The figures do not seem to be in any immediate danger or distress, which is something that, I think, distinguishes the works from those of other street artists. While it might seem a more fitting approach for urban art to depict children as products of a harsh environment, in soiled, ragged clothes, surrounded by signs of neglect or threat, it could also be considered obvious or redundant, since the urban setting surrounding the murals already provides that context. Or, it may be the case that Seth’s work isn’t intended as a statement about urban decay.

Anyway, you be the judge as you check out the following photos of his work.

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Gaudy, Pimped-Out … Spiders?!

peacock-spiderNo, the photo you see here is NOT that of a rejected Muppet design for a skit about an alien from outer space. (Clicking on the photo to enlarge is a MUST!)

Rather, via Treehugger, you’ll be astonished to learn that this is an actual, real-life arachnid, more specifically, it’s a variety of Peacock Spider from Western Australia.

Yes, it’s a real spider, but this creature might as well be a Muppet, considering the nickname researchers have given to this particular species: Sparklemuffin.

Yes, Sparklemuffin. Who says scientists can’t have fun?!

Many male animals, birds especially, use bright colors and elaborate behaviors to attract females, and the Peacock Spider is no exception. Therefore, the spider’s gaudy, pimped-out appearance only tells half the story, and you absolutely MUST see this arachnid in action.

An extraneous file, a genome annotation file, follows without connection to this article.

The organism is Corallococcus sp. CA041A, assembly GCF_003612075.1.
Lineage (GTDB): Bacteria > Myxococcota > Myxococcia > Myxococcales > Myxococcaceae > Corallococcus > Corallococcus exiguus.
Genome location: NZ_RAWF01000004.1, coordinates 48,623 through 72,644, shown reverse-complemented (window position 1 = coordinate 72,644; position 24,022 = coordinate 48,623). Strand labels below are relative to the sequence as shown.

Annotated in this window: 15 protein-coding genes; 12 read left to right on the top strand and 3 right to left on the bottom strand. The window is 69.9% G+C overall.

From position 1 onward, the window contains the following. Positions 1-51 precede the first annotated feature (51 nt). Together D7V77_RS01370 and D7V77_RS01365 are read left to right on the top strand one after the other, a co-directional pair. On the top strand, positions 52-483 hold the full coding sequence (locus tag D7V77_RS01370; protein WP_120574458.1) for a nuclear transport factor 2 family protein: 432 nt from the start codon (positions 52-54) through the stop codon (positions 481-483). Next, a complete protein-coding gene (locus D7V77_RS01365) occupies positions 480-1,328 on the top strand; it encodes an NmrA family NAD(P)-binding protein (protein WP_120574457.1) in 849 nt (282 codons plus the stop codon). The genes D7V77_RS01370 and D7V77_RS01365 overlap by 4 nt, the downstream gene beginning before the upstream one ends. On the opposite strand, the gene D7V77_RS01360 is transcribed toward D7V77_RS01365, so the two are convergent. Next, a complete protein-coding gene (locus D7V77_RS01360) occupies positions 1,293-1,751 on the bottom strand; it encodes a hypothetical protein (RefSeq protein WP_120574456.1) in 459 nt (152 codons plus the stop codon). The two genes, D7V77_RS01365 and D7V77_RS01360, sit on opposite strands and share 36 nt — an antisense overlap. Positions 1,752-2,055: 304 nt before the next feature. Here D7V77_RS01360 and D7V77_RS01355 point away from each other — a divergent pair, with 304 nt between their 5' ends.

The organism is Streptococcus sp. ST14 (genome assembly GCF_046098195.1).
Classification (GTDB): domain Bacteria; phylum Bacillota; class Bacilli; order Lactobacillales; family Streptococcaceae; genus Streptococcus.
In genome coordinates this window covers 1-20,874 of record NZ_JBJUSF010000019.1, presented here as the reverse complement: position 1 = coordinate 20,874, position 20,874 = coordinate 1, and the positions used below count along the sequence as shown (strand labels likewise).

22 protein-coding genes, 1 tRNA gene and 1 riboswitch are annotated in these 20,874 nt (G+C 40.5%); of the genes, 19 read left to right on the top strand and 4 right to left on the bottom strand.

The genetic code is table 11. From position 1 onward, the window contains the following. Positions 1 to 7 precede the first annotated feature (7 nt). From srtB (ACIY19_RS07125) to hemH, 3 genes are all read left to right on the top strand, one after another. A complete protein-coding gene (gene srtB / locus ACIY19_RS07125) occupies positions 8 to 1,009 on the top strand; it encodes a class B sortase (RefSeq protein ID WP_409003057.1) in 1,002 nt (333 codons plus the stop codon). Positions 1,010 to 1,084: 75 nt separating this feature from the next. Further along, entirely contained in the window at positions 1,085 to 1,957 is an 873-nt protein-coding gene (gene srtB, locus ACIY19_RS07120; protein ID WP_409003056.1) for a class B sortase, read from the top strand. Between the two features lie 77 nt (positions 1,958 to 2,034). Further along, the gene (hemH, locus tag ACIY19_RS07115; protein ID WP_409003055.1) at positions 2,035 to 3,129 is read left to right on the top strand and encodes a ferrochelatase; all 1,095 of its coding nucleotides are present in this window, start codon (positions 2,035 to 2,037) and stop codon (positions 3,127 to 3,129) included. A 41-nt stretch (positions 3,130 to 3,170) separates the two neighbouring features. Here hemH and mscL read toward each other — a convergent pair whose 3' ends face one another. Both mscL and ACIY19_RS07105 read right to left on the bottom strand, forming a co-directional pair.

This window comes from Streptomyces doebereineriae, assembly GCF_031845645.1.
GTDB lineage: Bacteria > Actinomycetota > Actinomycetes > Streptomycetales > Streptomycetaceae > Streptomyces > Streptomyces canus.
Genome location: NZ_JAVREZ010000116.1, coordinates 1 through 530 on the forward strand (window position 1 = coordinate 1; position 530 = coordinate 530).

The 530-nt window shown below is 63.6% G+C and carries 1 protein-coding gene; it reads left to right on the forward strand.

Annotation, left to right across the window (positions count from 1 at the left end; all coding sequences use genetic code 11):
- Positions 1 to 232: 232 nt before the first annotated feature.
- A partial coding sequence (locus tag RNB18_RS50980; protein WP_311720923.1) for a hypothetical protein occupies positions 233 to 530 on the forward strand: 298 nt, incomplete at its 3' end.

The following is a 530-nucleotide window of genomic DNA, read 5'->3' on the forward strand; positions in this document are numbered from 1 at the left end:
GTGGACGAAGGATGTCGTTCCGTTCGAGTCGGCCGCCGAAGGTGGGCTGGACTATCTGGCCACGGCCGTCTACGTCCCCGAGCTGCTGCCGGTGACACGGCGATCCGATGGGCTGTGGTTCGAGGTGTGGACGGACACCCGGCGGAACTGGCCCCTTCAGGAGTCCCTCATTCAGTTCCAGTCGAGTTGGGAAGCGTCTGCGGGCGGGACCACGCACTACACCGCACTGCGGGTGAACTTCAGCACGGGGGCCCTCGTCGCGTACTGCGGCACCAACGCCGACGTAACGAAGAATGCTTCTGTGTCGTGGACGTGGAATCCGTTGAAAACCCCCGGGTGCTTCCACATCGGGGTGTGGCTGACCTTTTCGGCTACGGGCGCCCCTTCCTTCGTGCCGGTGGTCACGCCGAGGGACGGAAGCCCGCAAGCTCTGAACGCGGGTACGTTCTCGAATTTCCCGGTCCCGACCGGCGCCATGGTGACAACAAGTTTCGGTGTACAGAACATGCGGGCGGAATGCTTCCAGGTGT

It’s dynamite!

The first video is a short snippet set to music, and the second contains more footage as well as some great info on the spiders.

Enjoy!

Being Sick Sucks, Revisited

(Since I’m bedridden by some bug or another, and consequently not feeling inspired to write anything new, I thought I’d re-post something from about four years ago on the topic of being sick. I did edit a bit, because I didn’t like the ending. Hopefully, I’ll be back with something new tomorrow.)

Seriously! Being sick really sucks.

When I was a kid, a sick day at least had a silver lining, it meant missing school. But now, every hour I miss at work is an hour I’m getting behind in my work.

I wrote back in August about how vacation is a double-edged sword, a badly needed break from the daily grind for sure, but that there’s often so much prep work to prepare for a vacation and so much catch-up work when you return, that the time off might not register as having been as relaxing and renewing as one would like.

Well, sick days are worse. There was no warning, no chance to prep, I’ll have tons of catch-up when I’m back at the office, AND I’m lying here in bed in physical distress.

I, of course, am very thankful that I have plenty of accrued sick leave and good health insurance. And so now, in addition to being sick, I feel guilty for complaining about being ill, while millions of people on this planet don’t have the luxury of calling in sick and getting paid for it; while millions of people don’t have any health insurance or access to adequate healthcare.

Being sick sucks, indeed, but for me and my fellow First Worlders, hopefully it engenders compassion for those less fortunate than us.

Headline of the Day: Mummy Monk

Mongolia_monkWhen you see a headline like the following, you expect it to be a hoax or from The Onion.

Instead, this story is making its way into mainstream news outlets.

Mongolian scientists study 200-year-old mummified monk who is ‘still alive’

The Telegraph

Meanwhile, Hollywood agents have expressed interest in casting the monk in the next Night At The Museum sequel. (just kidding)

Plastic-Eating Fungus Revisited: Plastic-Fungus Fusion Food

plastic-wasteBack in March 2012, I wrote about some scientists who had discovered a fungus in the jungles of Ecuador, a fungus that can eat plastic.